But the past isn’t a perfect mirror of the present, Brook warned. The environmental changes that occurred millions of years ago were driven by natural processes — and they happened much slower than the human-caused changes that are happening today.
“A perfect analogy would be if somebody had burned all the fossil fuels up 2 million years ago,” he said. “So the changes in the past are not as rapid as we’re experiencing now. But there’s still information that’s still very important to understand how climate works.”
Searching for ice ‘snapshots’
Finding the world’s oldest ice is a slow and complicated process, and this year’s trip is just the beginning.
In total, COLDEX is sending 22 scientists to Antarctica this season. They’ll be divided into three groups, each sent to a different site across the continent.
Peter Neff, a glaciologist at the University of Minnesota and COLDEX’s director of field research and data, will be coordinating and supporting the three operations from McMurdo Station, a U.S. outpost perched on the tip of Ross Island just off the coast of Antarctica. Neff described the three missions in an email sent to E&E News from Antarctica.
The first group is heading to a spot called Allan Hills, a region located at the foot of the Transantarctic Mountain system, just a short flight from McMurdo Station. They will be drilling in search of “snapshots” of extremely old ice. While the area is unlikely to contain the continuous sample COLDEX covets, it may hold some older, discontinuous samples with valuable information about the earth’s ancient climate.
The second group will conduct special radar surveys at Allan Hills and another nearby area known as Elephant Moraine, using ground-based equipment they’ll haul across the ice with snow machines. The radar equipment will help them identify areas that might contain extremely old ice snapshots and potentially some continuous records dating as far back as a million years or so. Depending on their findings, they may eventually drill into the ice as well.
The third group is heading to the South Pole — the place most likely to yield a continuous 1.5-million-year core. This team will conduct aerial surveys, flying over a region that is about the size of Washington State and sits between South Pole Station and East Antarctica. These surveys will help the scientists identify areas with the thick, well-preserved ice that could house an ancient continuous ice core.
The aerial surveys will likely continue during next year’s field campaigns, according to Neff. Once the team has identified a couple of good candidate sites, they’ll deploy a special thermal probe, which will slowly melt its way down through a mile and a half of ice. It will scan the ice on its way down, collecting information about particles trapped inside the water, which can be used to make rough estimates about the ice’s age.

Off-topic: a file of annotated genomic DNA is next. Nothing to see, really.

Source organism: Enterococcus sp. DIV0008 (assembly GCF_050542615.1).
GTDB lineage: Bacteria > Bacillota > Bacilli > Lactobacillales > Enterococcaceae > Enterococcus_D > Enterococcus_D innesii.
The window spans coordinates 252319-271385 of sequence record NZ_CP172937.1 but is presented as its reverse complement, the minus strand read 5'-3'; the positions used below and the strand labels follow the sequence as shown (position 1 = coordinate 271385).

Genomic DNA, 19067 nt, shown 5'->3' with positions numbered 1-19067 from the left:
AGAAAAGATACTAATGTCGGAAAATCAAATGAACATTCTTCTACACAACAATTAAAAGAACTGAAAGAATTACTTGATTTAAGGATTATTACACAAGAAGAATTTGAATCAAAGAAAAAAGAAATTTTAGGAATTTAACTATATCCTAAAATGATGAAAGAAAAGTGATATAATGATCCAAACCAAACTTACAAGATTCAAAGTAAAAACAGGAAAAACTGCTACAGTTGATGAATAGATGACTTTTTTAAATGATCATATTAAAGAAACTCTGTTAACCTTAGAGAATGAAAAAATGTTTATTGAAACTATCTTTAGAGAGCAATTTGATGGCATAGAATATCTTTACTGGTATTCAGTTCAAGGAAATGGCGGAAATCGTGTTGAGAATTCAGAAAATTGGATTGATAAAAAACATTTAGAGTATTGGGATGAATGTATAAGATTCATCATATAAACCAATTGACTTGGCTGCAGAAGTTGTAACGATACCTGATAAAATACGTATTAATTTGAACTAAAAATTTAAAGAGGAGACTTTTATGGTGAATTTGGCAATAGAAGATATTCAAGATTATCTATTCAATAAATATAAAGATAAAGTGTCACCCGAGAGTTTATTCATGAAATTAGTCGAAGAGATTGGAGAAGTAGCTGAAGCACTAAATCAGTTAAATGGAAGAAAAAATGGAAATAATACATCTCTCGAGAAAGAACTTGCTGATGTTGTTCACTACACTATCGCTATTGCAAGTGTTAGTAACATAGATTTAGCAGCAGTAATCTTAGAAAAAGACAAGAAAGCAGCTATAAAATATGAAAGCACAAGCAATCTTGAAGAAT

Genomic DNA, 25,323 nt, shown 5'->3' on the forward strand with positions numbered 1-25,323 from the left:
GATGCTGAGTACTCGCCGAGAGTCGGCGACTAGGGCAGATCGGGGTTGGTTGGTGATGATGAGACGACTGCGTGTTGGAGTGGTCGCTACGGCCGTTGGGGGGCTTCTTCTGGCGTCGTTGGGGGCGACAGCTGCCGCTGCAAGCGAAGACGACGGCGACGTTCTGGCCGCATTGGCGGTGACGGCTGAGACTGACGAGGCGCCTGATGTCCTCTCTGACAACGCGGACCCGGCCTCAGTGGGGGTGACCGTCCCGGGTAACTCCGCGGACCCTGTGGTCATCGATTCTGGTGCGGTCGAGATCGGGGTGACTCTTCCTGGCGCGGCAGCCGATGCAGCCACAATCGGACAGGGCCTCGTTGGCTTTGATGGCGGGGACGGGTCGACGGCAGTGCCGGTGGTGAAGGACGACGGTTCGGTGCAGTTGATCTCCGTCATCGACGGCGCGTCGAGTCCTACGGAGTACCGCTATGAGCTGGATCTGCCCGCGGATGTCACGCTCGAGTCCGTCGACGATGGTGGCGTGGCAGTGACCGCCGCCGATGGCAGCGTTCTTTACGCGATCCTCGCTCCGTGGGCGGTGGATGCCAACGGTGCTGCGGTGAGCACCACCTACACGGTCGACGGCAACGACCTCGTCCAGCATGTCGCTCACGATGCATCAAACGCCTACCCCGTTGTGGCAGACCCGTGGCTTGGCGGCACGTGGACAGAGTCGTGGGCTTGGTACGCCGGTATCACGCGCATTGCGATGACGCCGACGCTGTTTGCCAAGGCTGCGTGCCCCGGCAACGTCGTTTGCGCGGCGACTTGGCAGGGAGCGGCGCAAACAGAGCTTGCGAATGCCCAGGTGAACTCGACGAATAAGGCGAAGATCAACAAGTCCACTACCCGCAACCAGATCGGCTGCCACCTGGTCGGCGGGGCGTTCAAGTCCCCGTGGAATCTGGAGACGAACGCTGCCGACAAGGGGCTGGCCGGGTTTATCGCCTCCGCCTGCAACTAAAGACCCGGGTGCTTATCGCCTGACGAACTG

“That will give us direction as to whether we really are at a location with 1.5 million years of info that is worth recovering in an ice core,” Neff said.
COLDEX is funded until 2026. Based on what their searches yield, the team hopes its funding will be renewed for another five-year period — enough time to start the drilling process and ultimately recover a 1.5-million-year-old continuous core.
COLDEX isn’t the only initiative hunting for the world’s oldest ice. There are several others around the world with similar goals, including a European project called Beyond EPICA and an Australian project called the Million Year Ice Core. According to Brook, there are also efforts supported by institutes in China, Japan and South Korea that are also looking for ancient ice, if not necessarily the oldest ever recovered.
“So, on the science side of the hunt for old ice, there may indeed be a bit of competition to be first to produce a 1.5-million-year ice core record,” Neff said.
All the teams plan to collaborate and combine their findings, he said, ensuring that scientists around the world can study the relationship between carbon dioxide concentrations and the earth’s temperatures.
That relationship, Neff said, is the “climate heartbeat” — and its history can only be found in Antarctic ice.